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Sunday, June 7, 2009

TOOLS OF THE TRADE: Photo Editing Software

A new category! :) There are so many tools used by a Photographer that I thought I should start a new category. So introducing: "Tools of the Trade"

I'm in the middle of doing a lot of photo edits and I thought I should do a quick post about the tools I mainly use for editing.

Many Photographers will tell you that there are 3 pieces that make up a photograph:
  1. The skills of the Photographer
  2. The quality of the equipment used by the Photographer
  3. The post processing done by the Photographer
I'm of this belief as well. There are many posts and articles about this. I'll try and find one to link to once I'm more caught up :)

For post processing, I primarily use Photoshop Elements. I find that it has most of the functionality I require, without being too complicated. I've recently downloaded a trial version of Photoshop CS4, but haven't had much opportunity to test drive it. It's quite a bit more complicated and has functionality I probably will never have the need to use. It's also quite a bit more costly than the Elements version.

When I do process a photo, I typically do the standard things like crop, adjust contrast, saturation, etc. Nothing to fancy. I've been known to 'fix' up backgrounds and other things that need adjustment.

When I started editing the Boudoir photos, I wanted to give them more attention to the finer details. Things like skin smoothing, blemish removal, taming a wild hairdoo, etc. are petty much standard. You can do these things in Photoshop, but there are also other tools available that specialize in such processing techniques. The one I've been using is Portrait Professional. It's relatively simple to use if you're familiar with using editing type software. But you do need to understand how the adjustments will affect the portrait and make sure you don't end up with an over done skin tone/texture.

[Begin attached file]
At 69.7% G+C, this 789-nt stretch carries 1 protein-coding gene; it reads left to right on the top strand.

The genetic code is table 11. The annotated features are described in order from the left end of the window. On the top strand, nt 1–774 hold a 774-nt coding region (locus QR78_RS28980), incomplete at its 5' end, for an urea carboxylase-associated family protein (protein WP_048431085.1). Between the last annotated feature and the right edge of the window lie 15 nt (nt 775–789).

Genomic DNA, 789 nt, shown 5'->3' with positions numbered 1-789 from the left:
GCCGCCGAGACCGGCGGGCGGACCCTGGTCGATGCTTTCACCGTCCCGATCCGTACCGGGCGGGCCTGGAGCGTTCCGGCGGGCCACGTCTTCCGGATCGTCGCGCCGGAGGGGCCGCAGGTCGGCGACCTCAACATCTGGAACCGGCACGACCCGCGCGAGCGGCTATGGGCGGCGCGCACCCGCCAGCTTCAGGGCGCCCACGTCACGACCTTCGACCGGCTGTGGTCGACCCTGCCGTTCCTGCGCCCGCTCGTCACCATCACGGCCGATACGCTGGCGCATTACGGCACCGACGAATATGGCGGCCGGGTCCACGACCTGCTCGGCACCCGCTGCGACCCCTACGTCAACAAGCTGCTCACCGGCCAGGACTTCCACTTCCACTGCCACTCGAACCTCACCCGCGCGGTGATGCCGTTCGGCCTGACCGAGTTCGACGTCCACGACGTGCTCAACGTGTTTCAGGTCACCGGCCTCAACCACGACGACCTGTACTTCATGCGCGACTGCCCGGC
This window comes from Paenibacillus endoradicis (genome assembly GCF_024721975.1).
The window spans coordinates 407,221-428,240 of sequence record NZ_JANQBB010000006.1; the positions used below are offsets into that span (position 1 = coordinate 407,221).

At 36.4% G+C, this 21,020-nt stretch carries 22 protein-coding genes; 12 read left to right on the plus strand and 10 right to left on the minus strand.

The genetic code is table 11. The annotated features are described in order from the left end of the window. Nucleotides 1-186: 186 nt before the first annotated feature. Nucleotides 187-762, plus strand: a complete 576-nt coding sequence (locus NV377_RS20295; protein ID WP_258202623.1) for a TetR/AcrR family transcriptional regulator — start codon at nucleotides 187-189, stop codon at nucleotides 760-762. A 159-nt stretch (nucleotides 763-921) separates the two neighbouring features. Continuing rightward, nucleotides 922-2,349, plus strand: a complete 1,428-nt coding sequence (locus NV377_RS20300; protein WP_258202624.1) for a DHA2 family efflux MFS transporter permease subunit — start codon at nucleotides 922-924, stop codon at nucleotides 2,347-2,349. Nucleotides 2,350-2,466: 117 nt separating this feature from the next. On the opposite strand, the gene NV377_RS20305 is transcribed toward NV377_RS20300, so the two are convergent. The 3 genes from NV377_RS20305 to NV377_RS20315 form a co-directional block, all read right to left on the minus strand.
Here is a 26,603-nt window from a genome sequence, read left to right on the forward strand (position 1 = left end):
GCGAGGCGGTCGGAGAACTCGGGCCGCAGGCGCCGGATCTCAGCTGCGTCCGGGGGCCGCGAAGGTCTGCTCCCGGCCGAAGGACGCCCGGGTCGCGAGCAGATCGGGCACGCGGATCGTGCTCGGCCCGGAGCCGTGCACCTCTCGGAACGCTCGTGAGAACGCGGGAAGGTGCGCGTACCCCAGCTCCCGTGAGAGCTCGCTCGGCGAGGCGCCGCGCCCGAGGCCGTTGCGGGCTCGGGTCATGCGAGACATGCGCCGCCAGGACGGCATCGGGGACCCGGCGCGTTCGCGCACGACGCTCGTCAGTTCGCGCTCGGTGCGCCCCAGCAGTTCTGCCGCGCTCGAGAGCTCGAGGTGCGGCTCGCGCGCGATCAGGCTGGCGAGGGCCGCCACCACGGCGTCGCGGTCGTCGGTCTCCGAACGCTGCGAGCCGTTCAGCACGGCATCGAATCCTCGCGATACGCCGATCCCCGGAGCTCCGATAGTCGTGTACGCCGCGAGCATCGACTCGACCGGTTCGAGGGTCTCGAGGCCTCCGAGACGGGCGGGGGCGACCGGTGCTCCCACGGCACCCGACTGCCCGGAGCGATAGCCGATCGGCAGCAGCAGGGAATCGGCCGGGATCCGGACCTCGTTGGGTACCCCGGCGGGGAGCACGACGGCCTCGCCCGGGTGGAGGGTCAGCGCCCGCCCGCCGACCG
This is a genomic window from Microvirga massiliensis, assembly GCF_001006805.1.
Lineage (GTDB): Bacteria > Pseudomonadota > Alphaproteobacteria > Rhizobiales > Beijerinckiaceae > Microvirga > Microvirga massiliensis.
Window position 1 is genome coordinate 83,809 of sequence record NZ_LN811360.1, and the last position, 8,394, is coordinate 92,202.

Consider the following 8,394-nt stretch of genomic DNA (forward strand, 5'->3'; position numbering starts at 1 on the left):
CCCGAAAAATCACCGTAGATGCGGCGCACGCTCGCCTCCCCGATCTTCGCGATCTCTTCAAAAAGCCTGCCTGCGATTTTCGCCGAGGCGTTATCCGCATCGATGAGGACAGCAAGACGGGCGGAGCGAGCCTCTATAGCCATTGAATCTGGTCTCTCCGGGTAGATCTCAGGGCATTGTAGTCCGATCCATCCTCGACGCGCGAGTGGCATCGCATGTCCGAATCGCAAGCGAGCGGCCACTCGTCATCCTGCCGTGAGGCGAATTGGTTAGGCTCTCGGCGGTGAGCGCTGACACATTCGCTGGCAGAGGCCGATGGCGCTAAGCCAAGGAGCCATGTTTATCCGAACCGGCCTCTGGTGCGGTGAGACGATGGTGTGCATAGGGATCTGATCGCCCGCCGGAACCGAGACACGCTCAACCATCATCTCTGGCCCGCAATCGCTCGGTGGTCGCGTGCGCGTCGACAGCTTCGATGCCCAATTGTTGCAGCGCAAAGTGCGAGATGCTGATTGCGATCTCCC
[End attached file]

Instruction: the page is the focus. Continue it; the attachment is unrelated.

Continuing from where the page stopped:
You've seen this photo in a previous post. The first version is before any significant post processing has been done. The second is after.

Prior To Post Processing

In the original version, my client looks quite nice. But one of the parts of doing a Boudoir session is to give the client a bit of a boost and draw out her natural beauty.

After Post Processing

In the after shot, you can see that the photo is softer and things are evened out a bit more than the original and of course is darker with a higher contrast than the first version).

The tricky part is not going too far. What's too far? It's quite subjective and is a personal preference of the client. Some clients want to have every blemish removed, while others don't. (I think I have about 6 or so different versions of this one photo)

Every client is different, and that's what makes things so fun and interesting!

Processing photos can be quite time consuming, depending on what types of edits you need to do. It's important to have software that will make your job easier and quicker, so you can spend more time shooting. :)

-- Lisa P.

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